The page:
The fish kicks in silence. The bear bites again. Skin peels off, the body of the fish is ripped apart by unstoppable jaws, but it somehow continues to flop on the ground under that giant paw. Even if the salmon somehow escaped at this point, what good would it do? Its drive to spawn is so powerful that even half-eaten, its will to press on upriver is undiminished.

The mercy of death finally comes to the salmon, and the bear turns back into the rushing river to catch its next meal. One of its cubs, still too green to catch its own fish, walks to the small pile of remains and eats what's left while attending gulls swoop in, hoping some little piece will float their way.

The bear feeds on the salmon without mercy. It is easier to see things from the bear's perspective than from the salmon's. To watch from the salmon's perspective is too awful to contemplate. We want to turn away, turn off our empathy before the fact of the salmon's violent death sinks in too far, becomes indelible. But to become among the truly living, we have to surrender to the larger story and experience what we thought was too awful to bear. If we can set just one foot through that door, we will see that it wasn't too awful to bear. Indeed, we will enter a new world, rich with possibility.

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Saturday, July 16, 2016

Summer Fog

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I started hiking this morning on a thin dirt trail on the windward side of Bolinas Ridge. Visibility was probably around 100 feet, and the trail was covered by a golden-brown archway of knee- to hip-high grasses -- all of them heavily burdened with dew. My legs, shorts, and shoes and socks became completely soaked in very short order, and I had a long way to go. I stopped to take stock while a cold wind blew and reluctantly decided that to continue, to insist on reaching my intended destination, was untenable.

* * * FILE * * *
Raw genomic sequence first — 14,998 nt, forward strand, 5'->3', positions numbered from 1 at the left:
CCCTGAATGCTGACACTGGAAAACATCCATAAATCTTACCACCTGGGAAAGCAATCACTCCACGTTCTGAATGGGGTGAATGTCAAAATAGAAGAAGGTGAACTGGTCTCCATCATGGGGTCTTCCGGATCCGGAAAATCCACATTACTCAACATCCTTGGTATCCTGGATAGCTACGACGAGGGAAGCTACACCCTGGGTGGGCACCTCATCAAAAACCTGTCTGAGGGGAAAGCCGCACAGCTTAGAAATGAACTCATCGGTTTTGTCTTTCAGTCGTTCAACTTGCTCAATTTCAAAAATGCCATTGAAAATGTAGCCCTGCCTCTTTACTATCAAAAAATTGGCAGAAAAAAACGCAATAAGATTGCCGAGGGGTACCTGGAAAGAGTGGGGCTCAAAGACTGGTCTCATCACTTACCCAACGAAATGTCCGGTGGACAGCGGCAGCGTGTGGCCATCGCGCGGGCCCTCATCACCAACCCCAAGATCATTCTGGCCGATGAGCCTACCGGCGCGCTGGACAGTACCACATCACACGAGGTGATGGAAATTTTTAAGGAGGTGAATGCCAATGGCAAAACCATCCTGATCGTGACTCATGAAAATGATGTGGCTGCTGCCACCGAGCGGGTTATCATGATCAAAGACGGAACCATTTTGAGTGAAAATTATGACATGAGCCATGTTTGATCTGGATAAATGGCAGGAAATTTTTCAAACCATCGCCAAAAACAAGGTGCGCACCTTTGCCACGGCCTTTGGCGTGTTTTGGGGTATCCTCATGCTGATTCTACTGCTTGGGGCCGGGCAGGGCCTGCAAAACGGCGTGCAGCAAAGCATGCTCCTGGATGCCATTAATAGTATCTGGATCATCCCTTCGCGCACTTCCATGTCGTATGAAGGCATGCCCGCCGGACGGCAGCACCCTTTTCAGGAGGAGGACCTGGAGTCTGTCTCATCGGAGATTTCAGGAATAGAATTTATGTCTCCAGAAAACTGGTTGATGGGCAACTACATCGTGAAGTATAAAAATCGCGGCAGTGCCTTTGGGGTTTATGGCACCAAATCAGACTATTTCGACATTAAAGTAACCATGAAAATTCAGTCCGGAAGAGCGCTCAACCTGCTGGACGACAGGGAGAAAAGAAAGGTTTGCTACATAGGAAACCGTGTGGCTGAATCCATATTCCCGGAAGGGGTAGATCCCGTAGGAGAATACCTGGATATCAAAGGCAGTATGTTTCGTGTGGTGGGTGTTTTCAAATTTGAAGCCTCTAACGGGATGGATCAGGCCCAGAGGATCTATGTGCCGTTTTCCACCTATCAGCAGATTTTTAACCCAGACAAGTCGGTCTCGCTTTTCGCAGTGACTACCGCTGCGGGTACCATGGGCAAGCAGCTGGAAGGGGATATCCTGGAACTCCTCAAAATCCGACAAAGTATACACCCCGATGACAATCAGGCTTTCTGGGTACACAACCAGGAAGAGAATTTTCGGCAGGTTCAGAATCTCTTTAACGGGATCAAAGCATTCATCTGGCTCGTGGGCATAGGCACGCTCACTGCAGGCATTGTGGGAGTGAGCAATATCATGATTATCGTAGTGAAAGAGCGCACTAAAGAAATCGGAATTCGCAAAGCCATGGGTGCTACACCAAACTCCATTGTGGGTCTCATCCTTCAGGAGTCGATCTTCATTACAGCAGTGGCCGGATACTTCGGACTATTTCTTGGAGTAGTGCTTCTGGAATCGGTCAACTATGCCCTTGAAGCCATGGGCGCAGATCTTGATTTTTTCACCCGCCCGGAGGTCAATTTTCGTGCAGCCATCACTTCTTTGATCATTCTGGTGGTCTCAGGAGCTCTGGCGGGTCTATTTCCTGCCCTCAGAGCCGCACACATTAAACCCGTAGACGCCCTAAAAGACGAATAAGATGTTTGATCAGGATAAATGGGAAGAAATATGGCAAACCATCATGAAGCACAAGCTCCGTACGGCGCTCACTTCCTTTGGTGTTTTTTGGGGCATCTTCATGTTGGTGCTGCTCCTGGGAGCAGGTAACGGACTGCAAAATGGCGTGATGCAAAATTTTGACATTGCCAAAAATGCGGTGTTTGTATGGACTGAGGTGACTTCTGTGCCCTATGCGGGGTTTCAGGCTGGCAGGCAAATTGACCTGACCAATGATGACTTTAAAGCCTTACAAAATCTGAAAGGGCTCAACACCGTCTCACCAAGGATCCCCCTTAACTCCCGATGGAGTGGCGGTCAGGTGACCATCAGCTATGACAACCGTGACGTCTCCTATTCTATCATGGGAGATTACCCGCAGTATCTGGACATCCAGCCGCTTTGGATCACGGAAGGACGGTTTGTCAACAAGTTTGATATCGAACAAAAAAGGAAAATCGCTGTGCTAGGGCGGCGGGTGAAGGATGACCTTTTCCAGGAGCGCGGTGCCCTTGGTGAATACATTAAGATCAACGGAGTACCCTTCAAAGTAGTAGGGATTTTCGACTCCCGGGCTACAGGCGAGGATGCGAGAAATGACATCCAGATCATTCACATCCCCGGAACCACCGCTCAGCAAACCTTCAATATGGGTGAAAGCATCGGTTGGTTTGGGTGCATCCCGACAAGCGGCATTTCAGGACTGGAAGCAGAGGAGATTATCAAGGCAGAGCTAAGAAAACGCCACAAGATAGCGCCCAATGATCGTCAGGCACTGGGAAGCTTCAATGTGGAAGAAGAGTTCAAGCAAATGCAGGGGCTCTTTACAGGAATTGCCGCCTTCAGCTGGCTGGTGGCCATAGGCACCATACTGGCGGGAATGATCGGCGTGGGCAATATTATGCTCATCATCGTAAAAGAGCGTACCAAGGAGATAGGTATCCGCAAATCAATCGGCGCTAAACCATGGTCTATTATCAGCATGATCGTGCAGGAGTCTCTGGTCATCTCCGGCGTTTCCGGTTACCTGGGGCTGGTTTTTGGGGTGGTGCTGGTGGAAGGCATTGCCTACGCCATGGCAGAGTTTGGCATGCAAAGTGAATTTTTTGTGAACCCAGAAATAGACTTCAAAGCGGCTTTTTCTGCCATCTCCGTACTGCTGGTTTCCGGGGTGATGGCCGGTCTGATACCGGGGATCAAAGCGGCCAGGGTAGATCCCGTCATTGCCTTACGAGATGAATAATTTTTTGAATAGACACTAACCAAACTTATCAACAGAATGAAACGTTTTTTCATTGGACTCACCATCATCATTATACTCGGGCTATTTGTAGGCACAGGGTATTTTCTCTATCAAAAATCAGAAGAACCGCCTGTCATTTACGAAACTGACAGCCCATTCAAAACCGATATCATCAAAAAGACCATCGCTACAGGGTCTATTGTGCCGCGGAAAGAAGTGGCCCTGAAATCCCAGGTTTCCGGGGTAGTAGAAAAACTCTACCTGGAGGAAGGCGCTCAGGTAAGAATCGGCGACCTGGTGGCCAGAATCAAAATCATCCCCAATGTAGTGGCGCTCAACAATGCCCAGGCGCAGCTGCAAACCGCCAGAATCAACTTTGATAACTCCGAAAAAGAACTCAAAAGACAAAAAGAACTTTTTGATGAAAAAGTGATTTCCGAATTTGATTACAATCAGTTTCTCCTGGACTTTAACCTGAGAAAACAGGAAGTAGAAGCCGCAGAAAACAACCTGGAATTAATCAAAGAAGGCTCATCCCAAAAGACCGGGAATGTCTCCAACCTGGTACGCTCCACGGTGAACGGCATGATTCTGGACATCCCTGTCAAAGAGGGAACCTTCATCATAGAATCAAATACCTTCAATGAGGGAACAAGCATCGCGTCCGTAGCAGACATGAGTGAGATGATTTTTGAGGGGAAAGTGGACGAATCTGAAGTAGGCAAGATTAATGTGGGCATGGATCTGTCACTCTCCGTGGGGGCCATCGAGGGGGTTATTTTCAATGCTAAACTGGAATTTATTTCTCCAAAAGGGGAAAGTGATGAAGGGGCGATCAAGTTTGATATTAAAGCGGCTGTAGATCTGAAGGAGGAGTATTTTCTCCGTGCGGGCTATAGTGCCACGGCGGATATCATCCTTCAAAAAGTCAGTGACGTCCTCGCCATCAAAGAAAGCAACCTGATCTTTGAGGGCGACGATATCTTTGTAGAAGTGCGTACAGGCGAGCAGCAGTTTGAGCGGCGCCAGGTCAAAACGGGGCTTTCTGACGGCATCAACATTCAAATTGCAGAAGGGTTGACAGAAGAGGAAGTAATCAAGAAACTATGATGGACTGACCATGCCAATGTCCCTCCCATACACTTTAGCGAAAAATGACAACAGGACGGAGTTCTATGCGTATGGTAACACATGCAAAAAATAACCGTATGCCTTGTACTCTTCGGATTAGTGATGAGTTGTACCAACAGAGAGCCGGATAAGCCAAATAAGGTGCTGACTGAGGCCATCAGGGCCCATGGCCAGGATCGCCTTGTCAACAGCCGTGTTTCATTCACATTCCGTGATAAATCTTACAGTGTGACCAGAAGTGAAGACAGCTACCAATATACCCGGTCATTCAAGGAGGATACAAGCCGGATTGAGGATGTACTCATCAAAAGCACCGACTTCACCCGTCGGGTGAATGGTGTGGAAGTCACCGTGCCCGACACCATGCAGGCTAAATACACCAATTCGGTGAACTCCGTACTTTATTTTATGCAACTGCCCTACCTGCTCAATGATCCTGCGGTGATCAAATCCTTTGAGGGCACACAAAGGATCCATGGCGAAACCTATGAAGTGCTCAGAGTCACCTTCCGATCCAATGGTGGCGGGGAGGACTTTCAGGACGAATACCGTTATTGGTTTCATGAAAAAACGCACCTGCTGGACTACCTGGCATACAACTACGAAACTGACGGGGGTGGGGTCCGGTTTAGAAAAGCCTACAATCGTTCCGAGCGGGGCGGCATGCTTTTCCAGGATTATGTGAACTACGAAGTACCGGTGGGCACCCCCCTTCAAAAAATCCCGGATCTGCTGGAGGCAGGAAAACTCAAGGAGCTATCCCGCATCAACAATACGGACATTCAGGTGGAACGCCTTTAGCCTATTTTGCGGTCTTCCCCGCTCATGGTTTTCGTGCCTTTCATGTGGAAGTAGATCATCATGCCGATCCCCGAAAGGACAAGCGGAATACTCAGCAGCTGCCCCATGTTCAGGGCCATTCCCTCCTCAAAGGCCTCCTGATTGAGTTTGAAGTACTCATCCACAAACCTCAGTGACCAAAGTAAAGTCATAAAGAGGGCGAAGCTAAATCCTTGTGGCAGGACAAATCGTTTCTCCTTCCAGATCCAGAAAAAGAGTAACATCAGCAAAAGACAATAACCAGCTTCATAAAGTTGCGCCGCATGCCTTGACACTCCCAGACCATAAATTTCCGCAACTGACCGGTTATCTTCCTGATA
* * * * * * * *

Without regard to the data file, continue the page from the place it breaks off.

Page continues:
I was glad I hadn't brought my wife up to hike the route I did last week -- Pantoll to Stinson Beach via the Matt Davis Trail, then back up via Steep Ravine. It was foggy last week, but it was a relatively dry fog, with no dew-soaked grass or dripping forests. In fact, the morning light had been beautiful at a particular point along the trail, and my plan this morning had been to hike out to the same spot with my camera.

I've been taking a bit of a break from blogging and other online activities and have been making a few prints to better enjoy the fruit of my labor. I've made a few 8x12 and 16x24 metal prints, four 24x36 glossy prints mounted on gator board, and a 20x80 glossy panorama that I simply tacked to the wall. They all look great, if I do say so myself.

Something weird has been going on with the blog since around the beginning of summer. I'm not a stat-hound or anything, but I've noticed over the years that I tend to get around 30-50 pageviews a day. All of a sudden I'm getting 1,000 to 1,200 pageviews a day, and it's been going on like this for weeks.

Lots of bicyclists on the mountain this morning, and they were getting a nice little soaking as they passed beneath the redwoods on Bolinas Ridge. Reminded me that the Tour de France riders are about to climb into Switzerland. My camera and I got pretty soaked while I made a few compositions in the rainy forest. I headed home with my shoes and socks still soaked, about four hours after they first got that way.

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Monday, June 20, 2016

Solstice Sunset

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On June 11, two weeks before summer officially arrived, Mt. Tam experienced a ridiculously early "red flag" fire hazard day that closed the mountain and forced cancellations of both the Mountain Play and the Astronomy Program. This evening the only fire in the sky showed courtesy of the most incredible summer solstice sunset I can remember. As I biked home from work I thought the clouds looked promising for a nice sunset, but I perished the thought. San Francisco doesn't get great sunsets in the summertime.

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Friday, May 27, 2016

Palomarin Reef

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If you haven't been out to photograph on the reef in a while, as is true in my case, the reality of doing so takes very little time to catch up with the fantasy. The fantasy is that the reef is going to be teeming with interesting plants and critters. The reality is that one's poor eyesight is going to make a trial out of seeing any of it. If only there were more critters like the Hopkin's Rose nudibranch to bring fantasy and reality a little closer together. Despite its small size (~ 2 cm) even I could see this guy from twenty meters away.